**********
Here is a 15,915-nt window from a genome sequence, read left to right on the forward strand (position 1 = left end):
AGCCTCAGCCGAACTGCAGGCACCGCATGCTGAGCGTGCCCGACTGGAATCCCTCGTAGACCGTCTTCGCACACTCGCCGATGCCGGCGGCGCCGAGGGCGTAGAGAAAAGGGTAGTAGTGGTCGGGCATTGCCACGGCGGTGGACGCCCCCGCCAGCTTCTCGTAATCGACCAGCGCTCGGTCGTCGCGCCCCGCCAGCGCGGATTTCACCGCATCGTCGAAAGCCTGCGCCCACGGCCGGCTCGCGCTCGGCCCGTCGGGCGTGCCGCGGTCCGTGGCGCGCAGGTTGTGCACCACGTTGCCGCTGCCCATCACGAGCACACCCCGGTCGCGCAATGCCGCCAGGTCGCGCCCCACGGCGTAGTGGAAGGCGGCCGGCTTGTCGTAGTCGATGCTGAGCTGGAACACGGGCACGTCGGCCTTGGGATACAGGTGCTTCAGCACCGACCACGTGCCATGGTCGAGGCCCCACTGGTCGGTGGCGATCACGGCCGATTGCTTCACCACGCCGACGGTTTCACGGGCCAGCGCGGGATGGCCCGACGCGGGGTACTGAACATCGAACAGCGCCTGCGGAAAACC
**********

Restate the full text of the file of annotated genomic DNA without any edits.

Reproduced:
Here is a 15,915-nt window from a genome sequence, read left to right on the forward strand (position 1 = left end):
AGCCTCAGCCGAACTGCAGGCACCGCATGCTGAGCGTGCCCGACTGGAATCCCTCGTAGACCGTCTTCGCACACTCGCCGATGCCGGCGGCGCCGAGGGCGTAGAGAAAAGGGTAGTAGTGGTCGGGCATTGCCACGGCGGTGGACGCCCCCGCCAGCTTCTCGTAATCGACCAGCGCTCGGTCGTCGCGCCCCGCCAGCGCGGATTTCACCGCATCGTCGAAAGCCTGCGCCCACGGCCGGCTCGCGCTCGGCCCGTCGGGCGTGCCGCGGTCCGTGGCGCGCAGGTTGTGCACCACGTTGCCGCTGCCCATCACGAGCACACCCCGGTCGCGCAATGCCGCCAGGTCGCGCCCCACGGCGTAGTGGAAGGCGGCCGGCTTGTCGTAGTCGATGCTGAGCTGGAACACGGGCACGTCGGCCTTGGGATACAGGTGCTTCAGCACCGACCACGTGCCATGGTCGAGGCCCCACTGGTCGGTGGCGATCACGGCCGATTGCTTCACCACGCCGACGGTTTCACGGGCCAGCGCGGGATGGCCCGACGCGGGGTACTGAACATCGAACAGCGCCTGCGGAAAACC